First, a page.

• The school is across the street.
  • Question form: Where is the school? Across the street.
  • His mother left for work early in the morning.
  • Question form: When did his mother leave? In the morning.
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Object of the Preposition Rules

Using and finding the object of the preposition in a sentence is relatively easy. First, familiarize yourself with prepositions and their meanings. Then, look for the preposition in the sentence and identify what follows it. That would be the object of the preposition.

Consider the sentences below:

  1. Kiana will visit me in December.
  2. The conference meeting is on the third floor.

The object of the preposition in the first sentence is “December,” and in the second sentence, it is “the third floor.”

In some cases, a phrase can also be the object of a preposition. Like in the sentence: The book is on top of the shelf. The “top of the shelf” is a phrase that functions as the object of the preposition or prepositional phrase.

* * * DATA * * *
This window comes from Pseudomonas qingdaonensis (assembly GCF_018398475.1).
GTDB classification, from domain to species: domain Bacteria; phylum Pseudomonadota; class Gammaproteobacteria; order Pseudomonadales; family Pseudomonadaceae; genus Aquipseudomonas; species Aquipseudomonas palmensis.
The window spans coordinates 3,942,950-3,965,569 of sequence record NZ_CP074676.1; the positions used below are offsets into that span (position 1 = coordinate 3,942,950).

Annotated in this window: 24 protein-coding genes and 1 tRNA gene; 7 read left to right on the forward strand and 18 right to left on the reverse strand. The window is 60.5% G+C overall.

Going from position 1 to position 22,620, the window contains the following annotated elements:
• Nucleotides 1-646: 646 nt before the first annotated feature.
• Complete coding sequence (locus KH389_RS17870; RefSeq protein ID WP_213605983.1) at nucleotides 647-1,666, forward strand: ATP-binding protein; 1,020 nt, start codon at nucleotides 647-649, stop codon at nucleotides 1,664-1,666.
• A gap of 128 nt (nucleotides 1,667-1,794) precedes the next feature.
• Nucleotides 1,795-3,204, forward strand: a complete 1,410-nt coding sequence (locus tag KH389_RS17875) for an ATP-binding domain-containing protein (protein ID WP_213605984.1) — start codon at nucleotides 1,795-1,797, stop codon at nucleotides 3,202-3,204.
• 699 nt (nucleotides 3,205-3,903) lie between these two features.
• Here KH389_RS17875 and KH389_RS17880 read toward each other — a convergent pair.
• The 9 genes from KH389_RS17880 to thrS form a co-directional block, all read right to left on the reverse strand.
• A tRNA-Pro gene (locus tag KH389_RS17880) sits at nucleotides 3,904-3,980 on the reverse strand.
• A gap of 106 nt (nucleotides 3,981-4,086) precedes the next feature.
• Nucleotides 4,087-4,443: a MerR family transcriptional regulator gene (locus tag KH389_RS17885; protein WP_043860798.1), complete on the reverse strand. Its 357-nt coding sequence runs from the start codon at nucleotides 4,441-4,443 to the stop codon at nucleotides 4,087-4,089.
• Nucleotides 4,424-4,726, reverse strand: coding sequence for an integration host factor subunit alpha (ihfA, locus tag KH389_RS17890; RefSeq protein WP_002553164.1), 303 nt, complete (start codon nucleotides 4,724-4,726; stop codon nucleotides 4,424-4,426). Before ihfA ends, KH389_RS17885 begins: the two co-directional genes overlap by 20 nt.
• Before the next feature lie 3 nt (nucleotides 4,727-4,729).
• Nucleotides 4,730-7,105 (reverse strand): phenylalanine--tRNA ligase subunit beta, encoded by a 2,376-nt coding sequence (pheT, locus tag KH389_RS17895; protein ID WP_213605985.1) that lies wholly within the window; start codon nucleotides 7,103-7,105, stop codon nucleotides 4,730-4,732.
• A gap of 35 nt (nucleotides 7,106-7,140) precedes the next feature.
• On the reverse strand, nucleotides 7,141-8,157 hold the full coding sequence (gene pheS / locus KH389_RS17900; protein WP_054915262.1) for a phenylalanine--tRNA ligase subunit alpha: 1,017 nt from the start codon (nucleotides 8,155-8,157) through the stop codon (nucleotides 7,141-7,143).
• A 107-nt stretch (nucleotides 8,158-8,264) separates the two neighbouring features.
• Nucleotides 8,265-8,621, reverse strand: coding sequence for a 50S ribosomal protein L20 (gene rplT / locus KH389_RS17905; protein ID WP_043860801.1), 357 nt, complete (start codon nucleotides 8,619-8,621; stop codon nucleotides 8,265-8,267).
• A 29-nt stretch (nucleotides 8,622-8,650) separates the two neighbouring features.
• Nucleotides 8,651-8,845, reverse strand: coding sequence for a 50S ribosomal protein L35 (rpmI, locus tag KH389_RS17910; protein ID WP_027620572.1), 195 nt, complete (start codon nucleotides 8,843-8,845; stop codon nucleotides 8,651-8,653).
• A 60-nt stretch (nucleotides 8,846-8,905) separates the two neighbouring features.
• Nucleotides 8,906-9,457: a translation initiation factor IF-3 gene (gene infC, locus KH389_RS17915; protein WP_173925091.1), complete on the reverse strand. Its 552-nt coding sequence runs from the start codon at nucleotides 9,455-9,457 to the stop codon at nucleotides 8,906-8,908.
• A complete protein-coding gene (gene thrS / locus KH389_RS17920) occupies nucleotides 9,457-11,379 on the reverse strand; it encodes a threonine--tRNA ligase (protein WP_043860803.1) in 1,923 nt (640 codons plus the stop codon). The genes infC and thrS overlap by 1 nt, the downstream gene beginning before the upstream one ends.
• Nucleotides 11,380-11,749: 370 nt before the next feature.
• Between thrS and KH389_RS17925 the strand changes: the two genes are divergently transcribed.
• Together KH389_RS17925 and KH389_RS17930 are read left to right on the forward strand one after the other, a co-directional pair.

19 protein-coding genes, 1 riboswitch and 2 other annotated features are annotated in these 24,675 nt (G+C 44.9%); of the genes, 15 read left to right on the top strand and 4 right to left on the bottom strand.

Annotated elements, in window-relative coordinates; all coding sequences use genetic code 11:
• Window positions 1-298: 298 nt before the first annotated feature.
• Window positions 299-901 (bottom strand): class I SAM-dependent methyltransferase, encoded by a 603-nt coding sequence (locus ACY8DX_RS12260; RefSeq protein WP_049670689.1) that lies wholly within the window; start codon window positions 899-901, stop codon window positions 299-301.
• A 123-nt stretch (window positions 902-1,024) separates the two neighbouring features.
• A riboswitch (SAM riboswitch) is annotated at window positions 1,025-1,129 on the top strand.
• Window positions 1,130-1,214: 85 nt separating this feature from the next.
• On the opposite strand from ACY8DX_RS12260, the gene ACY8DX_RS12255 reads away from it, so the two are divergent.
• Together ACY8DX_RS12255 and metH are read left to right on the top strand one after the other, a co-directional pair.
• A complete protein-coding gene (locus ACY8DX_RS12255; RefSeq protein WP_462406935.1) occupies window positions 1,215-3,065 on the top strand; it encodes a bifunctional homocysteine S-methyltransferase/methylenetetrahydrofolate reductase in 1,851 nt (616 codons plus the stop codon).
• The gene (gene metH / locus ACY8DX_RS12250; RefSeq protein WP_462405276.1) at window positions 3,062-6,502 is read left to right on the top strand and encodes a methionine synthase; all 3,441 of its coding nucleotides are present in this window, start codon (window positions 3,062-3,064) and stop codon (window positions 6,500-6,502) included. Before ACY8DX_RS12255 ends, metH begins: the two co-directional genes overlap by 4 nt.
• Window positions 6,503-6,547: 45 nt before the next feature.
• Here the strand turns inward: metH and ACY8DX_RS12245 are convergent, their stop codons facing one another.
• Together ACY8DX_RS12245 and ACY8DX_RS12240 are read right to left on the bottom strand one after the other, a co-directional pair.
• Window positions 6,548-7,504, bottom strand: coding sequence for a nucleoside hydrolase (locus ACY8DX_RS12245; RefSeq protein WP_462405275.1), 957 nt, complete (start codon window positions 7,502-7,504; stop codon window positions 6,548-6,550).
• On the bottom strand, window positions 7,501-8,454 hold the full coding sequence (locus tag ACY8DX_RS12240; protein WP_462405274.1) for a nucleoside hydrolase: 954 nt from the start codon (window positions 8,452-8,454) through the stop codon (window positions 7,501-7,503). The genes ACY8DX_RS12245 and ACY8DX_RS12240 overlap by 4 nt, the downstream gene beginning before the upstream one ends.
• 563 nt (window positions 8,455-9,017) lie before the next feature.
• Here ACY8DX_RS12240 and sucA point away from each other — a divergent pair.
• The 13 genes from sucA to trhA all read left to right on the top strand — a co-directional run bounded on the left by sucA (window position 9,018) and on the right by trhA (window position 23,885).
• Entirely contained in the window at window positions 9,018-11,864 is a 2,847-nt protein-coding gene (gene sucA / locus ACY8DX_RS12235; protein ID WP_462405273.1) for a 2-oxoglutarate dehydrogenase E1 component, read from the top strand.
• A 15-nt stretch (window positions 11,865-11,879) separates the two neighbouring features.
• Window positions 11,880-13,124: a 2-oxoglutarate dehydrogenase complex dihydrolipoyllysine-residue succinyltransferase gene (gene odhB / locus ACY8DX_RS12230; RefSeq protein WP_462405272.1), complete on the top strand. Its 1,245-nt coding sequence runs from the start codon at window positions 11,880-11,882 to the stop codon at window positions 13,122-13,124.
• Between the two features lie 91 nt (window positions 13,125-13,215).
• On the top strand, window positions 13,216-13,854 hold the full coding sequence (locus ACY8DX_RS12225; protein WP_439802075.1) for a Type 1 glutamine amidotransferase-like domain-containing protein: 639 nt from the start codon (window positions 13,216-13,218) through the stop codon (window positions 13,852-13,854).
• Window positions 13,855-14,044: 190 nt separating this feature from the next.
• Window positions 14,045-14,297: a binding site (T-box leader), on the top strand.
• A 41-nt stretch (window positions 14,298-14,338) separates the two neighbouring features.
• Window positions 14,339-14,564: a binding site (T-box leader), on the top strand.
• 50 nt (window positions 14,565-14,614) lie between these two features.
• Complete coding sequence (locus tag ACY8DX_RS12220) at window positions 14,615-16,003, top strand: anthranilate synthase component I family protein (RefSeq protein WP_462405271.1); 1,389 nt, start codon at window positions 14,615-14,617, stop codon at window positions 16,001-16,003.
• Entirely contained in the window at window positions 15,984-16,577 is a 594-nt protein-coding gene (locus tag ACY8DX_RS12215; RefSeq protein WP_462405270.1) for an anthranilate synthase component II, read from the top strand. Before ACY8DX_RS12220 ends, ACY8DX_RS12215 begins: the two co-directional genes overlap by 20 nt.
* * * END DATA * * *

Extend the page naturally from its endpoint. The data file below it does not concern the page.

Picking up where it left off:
Here are a few examples of prepositional phrases:

  • My mother has a strong trust in your ability to graduate with flying colors.
  • It’s not a secret that behind every person’s success is a lot of hard work.
  • Your pet dog has been sleeping well since you brought him home.

Finally, prepositional phrases containing an object of a preposition can function as the subject of a sentence.

For example:

  • After breakfast would be the best time to go for a walk.
  • By the end of June, a new school year begins in this country.
  • Through the woods is where I like to take my morning jog.
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Examples Object of the Preposition